DEV Community

Cover image for Optimizing Loop In JavaScript

Optimizing Loop In JavaScript

srsajjad profile image SR Sajjad Updated on ・4 min read

If you've been writing code for a while you might've developed this empathy for your machine, that it mustn't work much while running your code. Not talking of hard core algorithm optimization. But yah, it surely feels bad when there's a loop inside another loop.

While writing JavaScript, there are many places where we could optimize our code to run faster. Like - take the hot code out of main thread, make async calls parallel with Promise.all, debounce or throttle certain functions, use CSS properties that will trigger less rendering cycles and such points can go on.

One most obvious thing among them is Loop. Loops are scary. Whenever I start writing a loop, the "Perf Demon" appears and starts talking shit to my head. Some good points to note though.

But maybe in most cases, the loop isn't the reason for bad performance but you might want to avoid unnecessary iterations. Hence the blog post people !

The target is actually any kind of repetition like - loop, recursion or whatever

In JavaScript there are many APIs to write loop. These days we mostly use map, reduce, filter, forEach. It feels really good to write them. Because they enforce functional approach and the code management is good too. Some people hate reduce though ;) .

Let's jump to the points - how we can write better Loops.


The Magic Words - break, continue and return

Let's look at this example -

for(let i = 0; i < arr.length; i++){

    // we have got our answer 

    // we don't need to go further in this iteration

    // heavy calculation here

Do you see what's happening here ? Now in forEach, map, filter - they don't stop. They are going to run through all iterations until the last index. Break doesn't work.

So in such cases we should pick for loop instead of trying to be cool. While the classic for loop is perfectly fine, you might want to use a better looking API - for of.

for (let val of arr){

    // we have got our answer 

    // we don't need to go further in this iteration

    // heavy calculation here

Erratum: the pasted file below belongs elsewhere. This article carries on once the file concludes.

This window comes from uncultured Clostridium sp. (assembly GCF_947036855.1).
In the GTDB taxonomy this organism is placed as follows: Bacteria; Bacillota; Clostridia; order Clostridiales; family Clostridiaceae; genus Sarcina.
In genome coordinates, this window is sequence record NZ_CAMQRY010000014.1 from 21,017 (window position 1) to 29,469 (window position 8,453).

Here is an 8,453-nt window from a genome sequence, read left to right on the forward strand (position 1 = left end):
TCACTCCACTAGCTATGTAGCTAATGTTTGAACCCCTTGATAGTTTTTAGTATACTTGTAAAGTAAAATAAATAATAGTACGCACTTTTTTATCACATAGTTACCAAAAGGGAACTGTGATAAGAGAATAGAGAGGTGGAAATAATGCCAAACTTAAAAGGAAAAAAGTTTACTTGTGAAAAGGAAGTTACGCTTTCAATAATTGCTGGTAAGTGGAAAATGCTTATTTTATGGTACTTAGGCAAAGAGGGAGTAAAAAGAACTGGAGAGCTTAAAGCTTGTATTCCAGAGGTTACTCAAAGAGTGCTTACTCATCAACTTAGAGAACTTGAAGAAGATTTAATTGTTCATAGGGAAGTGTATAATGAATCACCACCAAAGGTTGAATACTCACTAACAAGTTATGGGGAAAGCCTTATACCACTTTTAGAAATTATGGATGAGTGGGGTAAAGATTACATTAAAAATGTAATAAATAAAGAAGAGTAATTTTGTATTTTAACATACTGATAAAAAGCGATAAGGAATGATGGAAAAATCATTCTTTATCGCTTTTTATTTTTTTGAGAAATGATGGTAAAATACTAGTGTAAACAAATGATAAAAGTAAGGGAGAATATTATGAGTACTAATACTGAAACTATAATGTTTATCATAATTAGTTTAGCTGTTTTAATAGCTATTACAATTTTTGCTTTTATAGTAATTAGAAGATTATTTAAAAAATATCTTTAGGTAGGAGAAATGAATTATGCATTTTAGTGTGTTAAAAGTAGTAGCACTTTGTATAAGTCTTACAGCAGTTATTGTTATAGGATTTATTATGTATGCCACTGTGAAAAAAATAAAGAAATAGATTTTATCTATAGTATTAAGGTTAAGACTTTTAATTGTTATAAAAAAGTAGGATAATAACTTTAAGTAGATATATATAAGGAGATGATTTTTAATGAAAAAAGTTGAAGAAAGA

Now the gotcha is - what if we need index inside this loop ? In for of there's no direct index support. But there's always a hack for almost everything.

for (let [index, val] of Object.entries(arr)){


If the loop is inside a function, and we use return inside that loop, the whole function is going to return.

function doSomething(){

  for(let val of arr){

    // mission accomplished

    // some heavy calculation going on here


This can't be done in forEach, map or some other array looping functional method. Because they have their own return.


You Might Not Need Iteration

Let's look at another example -

let playerInfo = [
        name: 'Messi',
        club: 'Barcelona'

        name: 'Ronaldo',
        club: 'Juventus'

        name: 'Neymar',
        club: 'PSG'

// here we want to find Neymar's club from this array
console.log(playerInfo.find(player => === 'Neymar').club)

For this we need to loop over each element and see if it's Neymar and then get the club's value.

Sometimes a hashing/ dictionary approach would be better. Because then we don't need to iterate again and again. Just access the value directly.

const playerInfo = {
  Messi: 'Barcelona',
  Ronaldo: 'Juventus',
  Neymar: 'PSG'


Maybe it's not the best example, but I am pretty sure you'd find better use case for this approach.

In some cases, this kind of object approach can save you from O(N^2) complexity.

// let's find out if there's any repetition in this array
let arr = [1, 2, 3, 1] // 1 appears twice, so there's repetition

// loop on every item
// on another inner loop check -
// if this item has appeared in any other index
// so that would be O(N^2) solution

// Or,
// hash the value on one loop
let obj = {}
arr.forEach((v,i) => obj[v] ? obj[v]++ : obj[v] = 1)

// and on another loop check if some key has more than 1 value
// that would be of O(N+N) complexity and that's better

For some cases, you might consider a math equation instead of loop. Like - find out the summation of an explicit sequence.

let arr = [1, 2, 3, 4, 5]

// which is better in this case ?

// this ?
let total = arr.reduce((currentVal, reducedVal) => currentVal + reducedVal , 0)

// or this ?
let n = 5 // last element - arr[arr.length - 1]
let sum = (n * (n+1)) / 2

// another dumb example
// which is better here ?
let arr = [2, 2, 2, 2, 2, 2]

// this ?
let total = eval(arr.join('+')) // eval ? really ??

// or this ?
let sum = 2 * arr.length 


Use the Correct Array Method for Particular Scenario

There are varieties of built in array methods available in JavaScript. Some are similar but each one has it's own purpose. It's better to think twice before applying map or filter for all use cases.

For example - find vs filter

find is a better suit if we are looking for only one item. And find stops iterating after the desired value is found. filter would iterate until the last index as it's looking for all the matches.

There are other same cases.



Sometimes there could be same function calls with same parameters, in those cases we can save the value on first execution. Instead of running the function again, we could just use that saved value. This process is called memoization.

Just to give a rough idea - a silly example - look for better examples on the internet.

let cache = {}

function plus(x){
  // there might be heavy calculation here
  console.log('i am here') // LOL
  return x + 2

function memoizedPlus(a){
    return cache[a]

    cache[a] = plus(a)
    return cache[a]

// run this code in your console and see what happens​


I had a plan to talk about handling async operation inside loop. Maybe in another article. So for now that's all folks ! Stay safe and have fun.


Discussion (0)

Editor guide